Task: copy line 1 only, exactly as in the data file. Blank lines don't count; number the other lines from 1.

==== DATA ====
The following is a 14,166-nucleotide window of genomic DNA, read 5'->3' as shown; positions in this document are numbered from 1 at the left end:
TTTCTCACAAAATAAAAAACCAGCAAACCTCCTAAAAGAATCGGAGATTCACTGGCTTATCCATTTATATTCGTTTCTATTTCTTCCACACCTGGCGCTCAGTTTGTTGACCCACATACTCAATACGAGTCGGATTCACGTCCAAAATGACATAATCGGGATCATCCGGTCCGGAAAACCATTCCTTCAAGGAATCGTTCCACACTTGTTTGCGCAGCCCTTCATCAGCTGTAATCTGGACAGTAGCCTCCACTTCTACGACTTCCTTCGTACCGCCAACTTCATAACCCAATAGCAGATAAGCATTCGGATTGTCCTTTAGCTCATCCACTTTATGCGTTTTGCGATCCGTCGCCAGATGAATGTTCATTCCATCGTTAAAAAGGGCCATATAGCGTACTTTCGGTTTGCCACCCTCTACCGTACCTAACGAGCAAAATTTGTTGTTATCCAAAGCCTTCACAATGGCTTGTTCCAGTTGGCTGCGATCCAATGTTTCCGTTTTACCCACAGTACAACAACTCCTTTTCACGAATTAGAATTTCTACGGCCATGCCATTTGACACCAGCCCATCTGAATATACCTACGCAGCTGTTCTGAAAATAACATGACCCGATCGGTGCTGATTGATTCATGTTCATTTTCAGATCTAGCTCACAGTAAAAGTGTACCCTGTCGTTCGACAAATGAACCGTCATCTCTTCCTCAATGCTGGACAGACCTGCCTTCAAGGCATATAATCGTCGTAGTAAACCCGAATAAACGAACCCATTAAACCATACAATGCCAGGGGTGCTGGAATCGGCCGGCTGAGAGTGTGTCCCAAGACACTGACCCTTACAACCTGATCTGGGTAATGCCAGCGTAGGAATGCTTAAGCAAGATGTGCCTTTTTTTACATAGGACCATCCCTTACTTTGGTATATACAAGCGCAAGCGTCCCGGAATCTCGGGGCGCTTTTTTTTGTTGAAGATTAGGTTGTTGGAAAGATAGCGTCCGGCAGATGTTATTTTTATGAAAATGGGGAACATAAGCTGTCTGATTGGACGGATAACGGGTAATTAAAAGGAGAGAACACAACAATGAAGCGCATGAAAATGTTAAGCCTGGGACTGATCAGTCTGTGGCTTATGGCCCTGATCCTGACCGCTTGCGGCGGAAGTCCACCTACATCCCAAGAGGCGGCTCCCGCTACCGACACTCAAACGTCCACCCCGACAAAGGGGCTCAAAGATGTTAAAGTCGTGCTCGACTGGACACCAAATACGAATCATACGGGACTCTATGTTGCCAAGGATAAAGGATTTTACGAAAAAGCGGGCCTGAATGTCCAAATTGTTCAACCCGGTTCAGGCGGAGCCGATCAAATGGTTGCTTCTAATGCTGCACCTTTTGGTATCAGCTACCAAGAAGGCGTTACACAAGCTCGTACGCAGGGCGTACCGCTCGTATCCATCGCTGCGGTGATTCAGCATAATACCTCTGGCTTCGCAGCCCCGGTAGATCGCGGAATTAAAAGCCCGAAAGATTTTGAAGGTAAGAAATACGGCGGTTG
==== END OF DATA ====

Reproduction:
The following is a 14,166-nucleotide window of genomic DNA, read 5'->3' as shown; positions in this document are numbered from 1 at the left end: